Here's an excerpt:
Ultimately, as the government heavyweights arrive in Nusa Dua, the truly key questions to ask – the answers to which form the crucible in which all the answers to all the other key questions must be tested – is whether our political leaders are serious about going far and going quickly on global warming. And whether we – Americans, Chinese, Balinese – are serious about making them get serious if they fall short.
With that in mind, let me recommend that one climate delegate from each of the 188 nations in attendance take an hour’s trip eastward from Nusa Dua along the coast to Candi Dasa. Pronounced chán-di-dassa, Balinese for "Ten Temples," it’s that little dot on the eastern horn of crescent Amuk Bay about two-thirds of the way to Bali’s easternmost point at Amed.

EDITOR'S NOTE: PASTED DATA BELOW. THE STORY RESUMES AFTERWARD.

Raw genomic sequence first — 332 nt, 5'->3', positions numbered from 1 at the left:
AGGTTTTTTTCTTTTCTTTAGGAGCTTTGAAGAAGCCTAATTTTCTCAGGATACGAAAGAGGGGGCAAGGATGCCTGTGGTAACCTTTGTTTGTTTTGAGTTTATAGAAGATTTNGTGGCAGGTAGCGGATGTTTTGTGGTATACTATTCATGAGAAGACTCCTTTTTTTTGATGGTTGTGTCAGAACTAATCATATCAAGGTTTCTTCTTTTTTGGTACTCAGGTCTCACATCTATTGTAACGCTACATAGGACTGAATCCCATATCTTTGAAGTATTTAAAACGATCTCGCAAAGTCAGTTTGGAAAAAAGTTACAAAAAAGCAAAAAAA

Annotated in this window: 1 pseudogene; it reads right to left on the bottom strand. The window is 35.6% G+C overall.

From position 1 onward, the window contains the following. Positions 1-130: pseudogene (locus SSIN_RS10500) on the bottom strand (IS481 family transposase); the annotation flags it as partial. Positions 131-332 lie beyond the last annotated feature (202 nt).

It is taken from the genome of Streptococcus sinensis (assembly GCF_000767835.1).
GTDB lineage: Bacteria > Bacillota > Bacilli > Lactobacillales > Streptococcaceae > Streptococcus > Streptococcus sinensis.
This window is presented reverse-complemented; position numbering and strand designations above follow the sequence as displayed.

When the tide comes in at Candi Dasa, the concrete sea wall causes a rent in the water. At night the sea wall can look as black and solid as granite, and in the early misty morning light, pearly as a shell. By day, it is a blackened, rippling scar, an ugly reminder of what it replaced.